The talk of downtown Memphis for the past 10 years has been the “South Main Arts District.” We’ve heard it over and over and it’s now a part of the cosmopolitan Memphian vocabulary. Like with many redevelopments, we sometimes forget the history of the place or how the new buildings came about. According to historic-memphis.com, “The South Main Historic Arts District is an area that is returning from the dead - from old, dark, deserted, and boarded up buildings. The 1910-1920s were the boom era for this neighborhood. The grand Union Station and Central Station were in the vicinity and the area catered to the busy railroad passengers and employees. There were numerous hotels, bars, restaurants, and small businesses. That all ended with the decline of the railroads in the 1960s and it marked the end of South Main. All these buildings soon became warehouses, or stood empty. It remained a dead zone until after 1982 when South Main was designated a Historic District. In the early 1990s, the comeback began. Today there are restaurants, upscale apartments, galleries, artist's lofts and more buildings being renovated.”
So, how do we go from booming to declining to renaissance? Memphis artist and business owner Ephraim Urevbu can answer that question very well. He is responsible for leading the charge on transforming South Main into an arts district. When Ephraim graduated from the University of Memphis School of Fine Arts in 1992, he had his eyes set on downtown Memphis. He first purchased gallery space on Beale Street in 1991. In 1998, he moved his gallery to South Main where he helped to create the South Main Arts District. His dedication to the arts and to creating an intentional space for artists lead to this renaissance that we are all excited about today. His gallery, the Art Village Gallery, is still in full operation after 20 years and leading the push for the South Main Arts District.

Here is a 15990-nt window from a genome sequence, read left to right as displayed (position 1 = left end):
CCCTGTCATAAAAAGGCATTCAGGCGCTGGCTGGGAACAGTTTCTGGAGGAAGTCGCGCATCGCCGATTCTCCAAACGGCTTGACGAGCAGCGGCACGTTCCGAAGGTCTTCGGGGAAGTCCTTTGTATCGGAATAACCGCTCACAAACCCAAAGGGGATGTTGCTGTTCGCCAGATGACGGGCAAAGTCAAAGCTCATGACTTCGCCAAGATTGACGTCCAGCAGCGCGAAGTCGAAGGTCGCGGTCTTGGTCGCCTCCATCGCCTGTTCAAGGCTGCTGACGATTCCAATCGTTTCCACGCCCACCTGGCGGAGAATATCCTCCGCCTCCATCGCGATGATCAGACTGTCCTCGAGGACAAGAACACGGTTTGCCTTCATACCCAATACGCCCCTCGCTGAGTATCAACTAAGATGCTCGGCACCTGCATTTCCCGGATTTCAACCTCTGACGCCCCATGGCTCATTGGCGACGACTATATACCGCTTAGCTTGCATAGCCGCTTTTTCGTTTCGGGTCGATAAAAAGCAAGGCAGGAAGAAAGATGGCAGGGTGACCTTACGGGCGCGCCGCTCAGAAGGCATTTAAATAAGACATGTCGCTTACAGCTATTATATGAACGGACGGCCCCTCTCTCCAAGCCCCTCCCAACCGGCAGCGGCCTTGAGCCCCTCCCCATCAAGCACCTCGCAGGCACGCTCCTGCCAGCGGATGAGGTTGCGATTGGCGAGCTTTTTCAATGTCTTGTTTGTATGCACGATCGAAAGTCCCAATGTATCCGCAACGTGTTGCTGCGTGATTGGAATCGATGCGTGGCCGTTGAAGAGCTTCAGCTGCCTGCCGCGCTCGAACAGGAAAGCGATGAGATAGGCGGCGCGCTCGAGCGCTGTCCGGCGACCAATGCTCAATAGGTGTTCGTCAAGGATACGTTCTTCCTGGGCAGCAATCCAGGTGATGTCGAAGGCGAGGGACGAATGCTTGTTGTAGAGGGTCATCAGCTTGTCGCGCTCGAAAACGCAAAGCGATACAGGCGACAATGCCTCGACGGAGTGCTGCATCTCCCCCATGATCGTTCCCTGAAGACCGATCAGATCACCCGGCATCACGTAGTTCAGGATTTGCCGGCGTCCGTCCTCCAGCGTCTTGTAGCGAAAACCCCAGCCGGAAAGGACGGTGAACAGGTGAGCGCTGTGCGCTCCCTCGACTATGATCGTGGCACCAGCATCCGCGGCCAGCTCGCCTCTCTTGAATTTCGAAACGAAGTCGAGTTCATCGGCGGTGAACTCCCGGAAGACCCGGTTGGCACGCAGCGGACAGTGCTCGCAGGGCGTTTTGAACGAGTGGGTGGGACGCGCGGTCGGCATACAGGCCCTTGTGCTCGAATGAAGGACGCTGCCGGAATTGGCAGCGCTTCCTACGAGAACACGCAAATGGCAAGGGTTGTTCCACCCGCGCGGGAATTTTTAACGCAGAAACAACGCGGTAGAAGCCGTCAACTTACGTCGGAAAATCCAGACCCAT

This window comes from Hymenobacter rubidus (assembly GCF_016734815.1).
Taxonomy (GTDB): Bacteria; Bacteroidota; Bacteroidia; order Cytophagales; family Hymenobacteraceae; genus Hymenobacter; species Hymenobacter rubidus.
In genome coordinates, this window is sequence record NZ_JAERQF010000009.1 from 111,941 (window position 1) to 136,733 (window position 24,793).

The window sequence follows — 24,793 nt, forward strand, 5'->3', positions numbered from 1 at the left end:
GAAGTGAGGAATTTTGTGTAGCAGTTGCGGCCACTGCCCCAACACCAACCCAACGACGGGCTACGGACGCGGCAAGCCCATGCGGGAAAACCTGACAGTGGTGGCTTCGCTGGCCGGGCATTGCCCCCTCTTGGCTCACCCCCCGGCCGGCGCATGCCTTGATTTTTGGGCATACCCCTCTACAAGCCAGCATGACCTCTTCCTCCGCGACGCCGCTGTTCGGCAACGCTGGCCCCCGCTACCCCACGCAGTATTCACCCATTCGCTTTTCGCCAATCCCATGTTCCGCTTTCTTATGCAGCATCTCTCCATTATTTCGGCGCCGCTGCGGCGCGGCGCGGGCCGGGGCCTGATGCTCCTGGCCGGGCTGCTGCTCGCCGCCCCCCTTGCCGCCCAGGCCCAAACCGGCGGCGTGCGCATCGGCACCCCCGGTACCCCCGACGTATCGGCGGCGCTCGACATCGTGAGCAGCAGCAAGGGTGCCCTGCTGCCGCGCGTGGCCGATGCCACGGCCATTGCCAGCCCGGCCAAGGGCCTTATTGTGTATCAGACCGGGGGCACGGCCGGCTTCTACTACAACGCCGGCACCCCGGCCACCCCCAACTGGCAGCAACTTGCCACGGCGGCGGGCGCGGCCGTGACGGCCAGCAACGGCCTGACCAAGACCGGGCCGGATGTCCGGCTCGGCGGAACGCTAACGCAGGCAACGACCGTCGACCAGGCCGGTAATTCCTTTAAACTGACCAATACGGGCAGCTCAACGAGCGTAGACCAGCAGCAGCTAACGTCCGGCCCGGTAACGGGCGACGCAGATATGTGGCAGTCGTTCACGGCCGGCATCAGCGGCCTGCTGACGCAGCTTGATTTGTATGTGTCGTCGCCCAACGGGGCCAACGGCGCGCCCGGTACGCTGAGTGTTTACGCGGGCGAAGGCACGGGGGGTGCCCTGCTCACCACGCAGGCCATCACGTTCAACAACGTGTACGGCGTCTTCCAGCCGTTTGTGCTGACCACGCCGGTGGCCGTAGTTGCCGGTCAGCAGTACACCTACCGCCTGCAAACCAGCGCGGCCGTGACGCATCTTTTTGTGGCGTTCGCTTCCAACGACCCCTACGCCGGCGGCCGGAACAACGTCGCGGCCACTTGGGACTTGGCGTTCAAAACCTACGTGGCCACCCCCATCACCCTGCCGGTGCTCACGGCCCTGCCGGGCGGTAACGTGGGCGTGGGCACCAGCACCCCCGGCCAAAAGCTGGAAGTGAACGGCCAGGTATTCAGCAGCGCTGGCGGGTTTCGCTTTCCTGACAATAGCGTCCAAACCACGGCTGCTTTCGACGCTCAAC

What is the Art Village Gallery?
The Art Village Gallery is a gallery that caters to artwork from Africa, Latin America, the Caribbean, and Southeast Asia. Its mission is to educate and connect the Mid-South community with exotic works of art from talented, but unknown artists living in developing countries. The Art Village Gallery is a fine art gallery and event space located in downtown Memphis on South Main Street. The gallery was a pioneer in establishing the South Main Arts District. Art Village Gallery has 4,000 square feet of event space on two floors. The gallery specializes in exhibitions, events, and services, such as interior design consultations as well as corporate and private art leasing.
What follows is an interview conducted by Marco Pavé, an artist, musician, writer, and local arts advocate and a Memphis native writing for the Artspace project in Memphis, the South Main Artspace Lofts.
Marco had the great opportunity to have a conversation with the arts pioneer himself, Ephraim Urevbu, to get his incredible insight on the history and the future of South Main.
Marco Pavé: I know you have been a staple in the South Main Arts District, but can you tell me how you got started with art?
Ephraim Urevbu: I have been involved in art in some form or fashion my entire life. In 1992, I graduated from the University of Memphis with a Master’s degree in fine arts. That gave me all the training and education on how to transform a place. In 1991, I bought my first gallery space on Beale Street. In 1998, we moved to Main Street and there I founded the South Main Arts District.